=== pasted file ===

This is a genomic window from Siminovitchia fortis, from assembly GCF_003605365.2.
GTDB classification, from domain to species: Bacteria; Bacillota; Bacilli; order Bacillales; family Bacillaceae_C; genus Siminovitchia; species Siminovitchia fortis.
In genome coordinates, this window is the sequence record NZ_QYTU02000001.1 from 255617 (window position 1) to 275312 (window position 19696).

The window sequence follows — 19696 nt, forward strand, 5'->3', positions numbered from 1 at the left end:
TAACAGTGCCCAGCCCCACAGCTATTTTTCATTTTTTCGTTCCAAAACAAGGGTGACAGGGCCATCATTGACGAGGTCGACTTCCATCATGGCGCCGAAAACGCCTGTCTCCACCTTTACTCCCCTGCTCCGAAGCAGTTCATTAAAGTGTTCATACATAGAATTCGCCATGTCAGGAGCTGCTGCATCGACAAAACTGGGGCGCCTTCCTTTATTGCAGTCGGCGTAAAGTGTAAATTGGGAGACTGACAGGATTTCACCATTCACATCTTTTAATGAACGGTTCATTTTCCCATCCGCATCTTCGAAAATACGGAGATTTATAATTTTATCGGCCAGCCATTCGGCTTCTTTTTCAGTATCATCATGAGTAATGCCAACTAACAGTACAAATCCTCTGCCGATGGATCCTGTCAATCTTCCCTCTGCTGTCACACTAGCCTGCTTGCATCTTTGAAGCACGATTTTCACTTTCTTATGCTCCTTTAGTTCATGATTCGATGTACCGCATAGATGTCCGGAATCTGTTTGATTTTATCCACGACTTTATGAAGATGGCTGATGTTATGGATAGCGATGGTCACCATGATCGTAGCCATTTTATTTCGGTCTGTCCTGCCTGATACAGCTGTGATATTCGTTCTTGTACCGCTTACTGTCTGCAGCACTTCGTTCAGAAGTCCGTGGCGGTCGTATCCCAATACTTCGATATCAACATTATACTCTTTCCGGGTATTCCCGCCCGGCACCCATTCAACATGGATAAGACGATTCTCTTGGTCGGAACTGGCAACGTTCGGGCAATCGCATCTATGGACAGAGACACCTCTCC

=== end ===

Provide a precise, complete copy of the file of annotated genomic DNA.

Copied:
This is a genomic window from Siminovitchia fortis, from assembly GCF_003605365.2.
GTDB classification, from domain to species: Bacteria; Bacillota; Bacilli; order Bacillales; family Bacillaceae_C; genus Siminovitchia; species Siminovitchia fortis.
In genome coordinates, this window is the sequence record NZ_QYTU02000001.1 from 255617 (window position 1) to 275312 (window position 19696).

The window sequence follows — 19696 nt, forward strand, 5'->3', positions numbered from 1 at the left end:
TAACAGTGCCCAGCCCCACAGCTATTTTTCATTTTTTCGTTCCAAAACAAGGGTGACAGGGCCATCATTGACGAGGTCGACTTCCATCATGGCGCCGAAAACGCCTGTCTCCACCTTTACTCCCCTGCTCCGAAGCAGTTCATTAAAGTGTTCATACATAGAATTCGCCATGTCAGGAGCTGCTGCATCGACAAAACTGGGGCGCCTTCCTTTATTGCAGTCGGCGTAAAGTGTAAATTGGGAGACTGACAGGATTTCACCATTCACATCTTTTAATGAACGGTTCATTTTCCCATCCGCATCTTCGAAAATACGGAGATTTATAATTTTATCGGCCAGCCATTCGGCTTCTTTTTCAGTATCATCATGAGTAATGCCAACTAACAGTACAAATCCTCTGCCGATGGATCCTGTCAATCTTCCCTCTGCTGTCACACTAGCCTGCTTGCATCTTTGAAGCACGATTTTCACTTTCTTATGCTCCTTTAGTTCATGATTCGATGTACCGCATAGATGTCCGGAATCTGTTTGATTTTATCCACGACTTTATGAAGATGGCTGATGTTATGGATAGCGATGGTCACCATGATCGTAGCCATTTTATTTCGGTCTGTCCTGCCTGATACAGCTGTGATATTCGTTCTTGTACCGCTTACTGTCTGCAGCACTTCGTTCAGAAGTCCGTGGCGGTCGTATCCCAATACTTCGATATCAACATTATACTCTTTCCGGGTATTCCCGCCCGGCACCCATTCAACATGGATAAGACGATTCTCTTGGTCGGAACTGGCAACGTTCGGGCAATCGCATCTATGGACAGAGACACCTCTCC